Episode 11: Customer Support

How a business interacts and supports its customers is super important to keeping hold of them – and attracting new ones. We speak to two direct-to-consumer brands who take their customer support seriously and dig into the details about doing it.

Courier Workshop episode 11: Customer Support

Courier Workshop episode 11: Customer Support

How a business interacts and supports its customers is super important to keeping hold of them – and attracting new ones. We speak to two direct-to-consumer brands who take their customer support very seriously and dig into the details of how they go about it. Plus, we get the lowdown from a Zendesk expert on the essentials every business needs to have in place from the beginning – and then how to scale it.

AMIRAH JIWA: From Courier, I'm Amirah Jiwa.

DUNCAN GRIFFITHS NAKANISHI: And I'm Duncan Griffiths Nakanishi. 

AMIRAH: And welcome to Courier's Workshop podcast. Every two weeks, Workshop breaks down one essential business topic and explains how it could be useful for you. Our goal is to get you just the right amount of info to help you apply what we're talking about to what you're working on. I'll be speaking to experts with practical tips and founders with relevant experience. 

DUNCAN: And I'll be explaining the essential terms and summarising the key takeaways at the end of the show.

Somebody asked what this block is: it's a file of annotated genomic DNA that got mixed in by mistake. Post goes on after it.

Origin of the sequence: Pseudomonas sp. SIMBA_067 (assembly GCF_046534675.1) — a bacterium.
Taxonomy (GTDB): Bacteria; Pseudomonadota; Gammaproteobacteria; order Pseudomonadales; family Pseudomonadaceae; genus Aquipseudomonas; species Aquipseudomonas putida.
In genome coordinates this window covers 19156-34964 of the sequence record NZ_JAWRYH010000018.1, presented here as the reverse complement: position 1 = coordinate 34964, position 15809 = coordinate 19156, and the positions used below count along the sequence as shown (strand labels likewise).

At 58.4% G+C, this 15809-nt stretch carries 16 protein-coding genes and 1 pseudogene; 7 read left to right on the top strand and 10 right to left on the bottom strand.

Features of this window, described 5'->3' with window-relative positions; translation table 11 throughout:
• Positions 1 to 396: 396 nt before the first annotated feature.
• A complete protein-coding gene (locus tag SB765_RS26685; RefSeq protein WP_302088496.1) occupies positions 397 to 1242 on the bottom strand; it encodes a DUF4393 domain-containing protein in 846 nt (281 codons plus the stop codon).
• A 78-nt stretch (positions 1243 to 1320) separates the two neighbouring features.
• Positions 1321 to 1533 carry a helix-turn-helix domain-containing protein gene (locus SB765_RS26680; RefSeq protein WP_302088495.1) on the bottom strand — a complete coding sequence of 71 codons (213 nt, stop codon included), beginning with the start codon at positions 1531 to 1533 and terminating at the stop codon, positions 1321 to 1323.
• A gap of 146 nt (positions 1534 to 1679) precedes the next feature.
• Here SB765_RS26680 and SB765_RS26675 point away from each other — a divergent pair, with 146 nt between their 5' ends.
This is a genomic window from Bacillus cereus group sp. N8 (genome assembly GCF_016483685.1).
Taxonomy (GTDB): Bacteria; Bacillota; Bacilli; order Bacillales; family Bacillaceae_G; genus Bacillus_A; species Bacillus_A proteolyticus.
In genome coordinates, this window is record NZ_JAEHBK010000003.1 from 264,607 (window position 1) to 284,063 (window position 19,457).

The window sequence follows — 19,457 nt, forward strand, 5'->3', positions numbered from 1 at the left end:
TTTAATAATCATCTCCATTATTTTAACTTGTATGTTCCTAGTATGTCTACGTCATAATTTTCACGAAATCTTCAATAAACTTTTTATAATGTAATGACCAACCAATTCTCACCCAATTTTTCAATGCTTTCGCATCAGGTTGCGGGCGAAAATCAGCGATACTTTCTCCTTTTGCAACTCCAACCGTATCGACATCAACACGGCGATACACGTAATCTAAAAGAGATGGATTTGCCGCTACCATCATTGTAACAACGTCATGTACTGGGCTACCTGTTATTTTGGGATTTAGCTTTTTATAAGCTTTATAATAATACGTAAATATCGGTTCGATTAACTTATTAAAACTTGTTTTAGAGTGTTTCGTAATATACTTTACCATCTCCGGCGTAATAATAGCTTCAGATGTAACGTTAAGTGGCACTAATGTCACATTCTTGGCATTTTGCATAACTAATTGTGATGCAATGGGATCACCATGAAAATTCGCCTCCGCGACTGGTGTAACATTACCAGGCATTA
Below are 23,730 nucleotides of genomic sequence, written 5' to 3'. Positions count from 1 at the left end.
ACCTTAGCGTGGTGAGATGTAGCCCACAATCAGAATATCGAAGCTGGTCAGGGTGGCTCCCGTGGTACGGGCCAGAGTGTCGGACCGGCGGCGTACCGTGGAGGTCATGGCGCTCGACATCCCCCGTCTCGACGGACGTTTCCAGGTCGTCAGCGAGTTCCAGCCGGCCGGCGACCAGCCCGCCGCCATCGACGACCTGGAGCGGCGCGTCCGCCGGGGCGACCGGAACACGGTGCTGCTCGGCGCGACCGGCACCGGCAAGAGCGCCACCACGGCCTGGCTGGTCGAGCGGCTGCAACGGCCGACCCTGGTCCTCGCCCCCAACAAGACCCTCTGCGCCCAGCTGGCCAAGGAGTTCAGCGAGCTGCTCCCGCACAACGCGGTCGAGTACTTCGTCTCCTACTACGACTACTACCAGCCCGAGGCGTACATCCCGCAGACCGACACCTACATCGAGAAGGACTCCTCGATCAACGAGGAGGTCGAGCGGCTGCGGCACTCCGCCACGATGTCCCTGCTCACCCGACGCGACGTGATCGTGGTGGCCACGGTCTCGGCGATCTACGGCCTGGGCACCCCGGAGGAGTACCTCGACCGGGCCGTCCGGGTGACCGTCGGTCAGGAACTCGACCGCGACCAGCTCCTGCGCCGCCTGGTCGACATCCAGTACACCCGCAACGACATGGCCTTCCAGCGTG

AMIRAH: Today, we're talking about customer support or customer service. The way you interact with and offer support to your customers plays a huge part in how somebody feels about your business. And it has the power to inspire loyalty and turn customers into brand advocates. Forget recorded messages and hold music – modern customer service is all about talking to your customers the way that's most convenient for them. To get a fresh perspective on the topic, we spoke with two direct-to-consumer brands that have really invested in their customer support functions and that use their teams to create additional value for the business beyond just solving customer problems.

COULTER LEWIS: I think it's easy to think of Sunday as a company that makes products to help you care for your property. But actually what we sell is an experience. 

JAMES LOACH: At Harry's, the customer is at the core of everything we do. It's really important for the customer experience team at Harry's to be not only the voice of Harry's to the customer, but the voice of the customer within Harry's as a whole.

AMIRAH: First up, we spoke with James Loach, who heads up the UK customer service team for Harry's, a men's grooming brand. 

At Harry's, the customer experience team is responsible for collecting key insights from customers and feeding them back to the relevant team within the business so that Harry's can improve their product and service.